A welded and sculpted metal tree created by two Grade 12 students in memory of Canada’s murdered and missing indigenous women and girls was unveiled in the lobby of the Kitimat Valley Institute on Friday, October 4, 2109, where it will be on permanent display.
The tree was created by Trinity Harry, 17, Ojibwa Nation, from Little Black River, Manitoba and Joseph Ginter, 16, Ojie-Cree, from Garden Hill, Manitoba, students at the Russell Vocational High School in Winnipeg. The project was supported by the Arx & Sparx Welding Camp Program and the CWBwelding Foundation with sponsorship from LNG Canada. The company is supporting welding camps for young people to introduce them to a career in the skilled trades.
The memorial tree features a red dress, part of the Red Dress Project created by artist Jamie Black to bring attention to the issue of missing and murdered indigenous women across Canada by displaying red dress related art work across Canada. Most of the women, speakers and guests at the unveiling wore a red dress at the ceremony.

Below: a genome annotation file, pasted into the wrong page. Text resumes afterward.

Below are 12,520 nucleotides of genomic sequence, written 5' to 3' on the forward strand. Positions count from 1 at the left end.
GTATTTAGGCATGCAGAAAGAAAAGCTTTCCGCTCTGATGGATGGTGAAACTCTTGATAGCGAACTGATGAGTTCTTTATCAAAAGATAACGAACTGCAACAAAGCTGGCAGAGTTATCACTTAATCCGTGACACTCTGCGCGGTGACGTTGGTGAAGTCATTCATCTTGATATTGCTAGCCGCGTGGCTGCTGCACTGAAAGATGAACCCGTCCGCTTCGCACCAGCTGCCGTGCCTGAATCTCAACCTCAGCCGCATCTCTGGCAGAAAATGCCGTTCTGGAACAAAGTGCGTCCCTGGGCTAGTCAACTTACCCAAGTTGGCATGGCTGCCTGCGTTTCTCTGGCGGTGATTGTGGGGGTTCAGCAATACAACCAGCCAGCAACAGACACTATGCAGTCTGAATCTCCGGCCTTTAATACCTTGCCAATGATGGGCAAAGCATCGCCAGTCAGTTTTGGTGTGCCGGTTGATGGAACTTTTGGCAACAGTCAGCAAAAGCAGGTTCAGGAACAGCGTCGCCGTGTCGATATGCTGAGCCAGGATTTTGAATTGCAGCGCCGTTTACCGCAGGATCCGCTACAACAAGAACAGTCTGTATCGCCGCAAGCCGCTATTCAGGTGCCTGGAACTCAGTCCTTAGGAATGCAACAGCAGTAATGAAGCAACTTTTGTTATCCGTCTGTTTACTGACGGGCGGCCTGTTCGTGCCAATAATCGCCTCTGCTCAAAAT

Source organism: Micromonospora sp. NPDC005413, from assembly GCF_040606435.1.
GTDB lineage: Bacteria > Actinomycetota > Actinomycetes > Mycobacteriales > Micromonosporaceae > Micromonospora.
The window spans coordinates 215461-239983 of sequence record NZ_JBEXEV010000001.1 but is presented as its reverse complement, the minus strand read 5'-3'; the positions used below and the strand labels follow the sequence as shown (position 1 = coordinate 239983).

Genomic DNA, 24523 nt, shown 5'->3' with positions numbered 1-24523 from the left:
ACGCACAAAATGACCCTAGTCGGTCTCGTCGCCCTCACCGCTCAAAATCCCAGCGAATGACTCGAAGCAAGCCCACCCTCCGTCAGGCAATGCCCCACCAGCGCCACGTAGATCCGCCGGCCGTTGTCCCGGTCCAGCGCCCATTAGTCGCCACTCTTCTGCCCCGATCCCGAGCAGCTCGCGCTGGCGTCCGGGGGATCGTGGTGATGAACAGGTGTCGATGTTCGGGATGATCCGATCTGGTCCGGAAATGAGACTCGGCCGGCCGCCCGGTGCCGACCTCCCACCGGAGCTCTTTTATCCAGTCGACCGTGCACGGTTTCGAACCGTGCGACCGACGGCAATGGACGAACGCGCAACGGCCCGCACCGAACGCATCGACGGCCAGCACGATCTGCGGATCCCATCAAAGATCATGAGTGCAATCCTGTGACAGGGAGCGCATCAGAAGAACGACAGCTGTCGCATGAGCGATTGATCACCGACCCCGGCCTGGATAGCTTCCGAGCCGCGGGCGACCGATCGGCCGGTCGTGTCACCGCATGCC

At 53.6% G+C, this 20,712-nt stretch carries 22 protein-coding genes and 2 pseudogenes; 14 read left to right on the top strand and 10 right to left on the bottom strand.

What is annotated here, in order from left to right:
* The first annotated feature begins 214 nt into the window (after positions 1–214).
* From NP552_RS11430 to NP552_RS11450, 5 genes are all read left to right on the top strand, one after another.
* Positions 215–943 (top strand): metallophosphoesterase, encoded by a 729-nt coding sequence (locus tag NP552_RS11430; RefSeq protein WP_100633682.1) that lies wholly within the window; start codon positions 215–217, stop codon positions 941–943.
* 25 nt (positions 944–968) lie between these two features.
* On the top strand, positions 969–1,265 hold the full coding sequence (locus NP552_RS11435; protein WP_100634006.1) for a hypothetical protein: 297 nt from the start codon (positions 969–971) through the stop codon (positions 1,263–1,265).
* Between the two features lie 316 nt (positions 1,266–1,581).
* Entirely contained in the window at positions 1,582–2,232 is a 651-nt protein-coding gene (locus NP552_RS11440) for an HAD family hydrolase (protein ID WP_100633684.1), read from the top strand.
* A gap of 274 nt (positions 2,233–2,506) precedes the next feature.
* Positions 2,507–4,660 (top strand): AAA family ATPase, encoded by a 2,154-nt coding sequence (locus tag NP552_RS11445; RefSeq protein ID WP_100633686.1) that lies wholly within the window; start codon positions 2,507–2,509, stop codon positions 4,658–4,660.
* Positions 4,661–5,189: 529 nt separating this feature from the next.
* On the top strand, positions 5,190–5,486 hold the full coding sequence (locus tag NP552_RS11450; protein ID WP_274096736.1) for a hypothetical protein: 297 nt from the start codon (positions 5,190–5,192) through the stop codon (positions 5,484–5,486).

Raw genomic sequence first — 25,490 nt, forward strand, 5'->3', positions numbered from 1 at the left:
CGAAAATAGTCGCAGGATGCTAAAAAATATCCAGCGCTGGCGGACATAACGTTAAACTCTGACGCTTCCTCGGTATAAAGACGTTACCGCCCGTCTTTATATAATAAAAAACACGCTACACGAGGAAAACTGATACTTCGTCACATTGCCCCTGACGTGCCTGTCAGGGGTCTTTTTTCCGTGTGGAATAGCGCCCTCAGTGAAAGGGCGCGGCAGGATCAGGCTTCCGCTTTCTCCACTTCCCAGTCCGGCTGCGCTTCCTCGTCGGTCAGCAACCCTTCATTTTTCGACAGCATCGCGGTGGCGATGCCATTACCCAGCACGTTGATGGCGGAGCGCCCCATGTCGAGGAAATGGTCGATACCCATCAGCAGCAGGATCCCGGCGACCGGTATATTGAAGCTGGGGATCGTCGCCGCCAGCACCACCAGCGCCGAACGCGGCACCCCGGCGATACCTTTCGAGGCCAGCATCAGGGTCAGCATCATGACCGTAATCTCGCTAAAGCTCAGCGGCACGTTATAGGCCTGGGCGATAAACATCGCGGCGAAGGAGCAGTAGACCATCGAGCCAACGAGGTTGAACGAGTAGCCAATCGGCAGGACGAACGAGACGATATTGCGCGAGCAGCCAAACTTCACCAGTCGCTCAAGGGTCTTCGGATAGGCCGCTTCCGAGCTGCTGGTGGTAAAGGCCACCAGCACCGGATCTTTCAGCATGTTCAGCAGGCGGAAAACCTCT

Harry and Ginter, along with their instructors, spent over 300 hours designing and fabricating the tree.
A plaque describes the tree as “dying.” Fallen leaves on the base represent the fallen indigenous women and girls. Future welding classes will add more leaves to honour more women.
The eagle represents the love for the missing.
The salmon represents the Haisla Nation on whose traditional territory the sculpture is displayed.
According to the RCMP, at least 1200 indigenous women have been murdered or have gone missing during the past 30 years. The plaque says the red dress was chosen because “So red is really a calling back of the spirits of these women and allowing them a chance to be among us or have their voices heard through their family members and community.”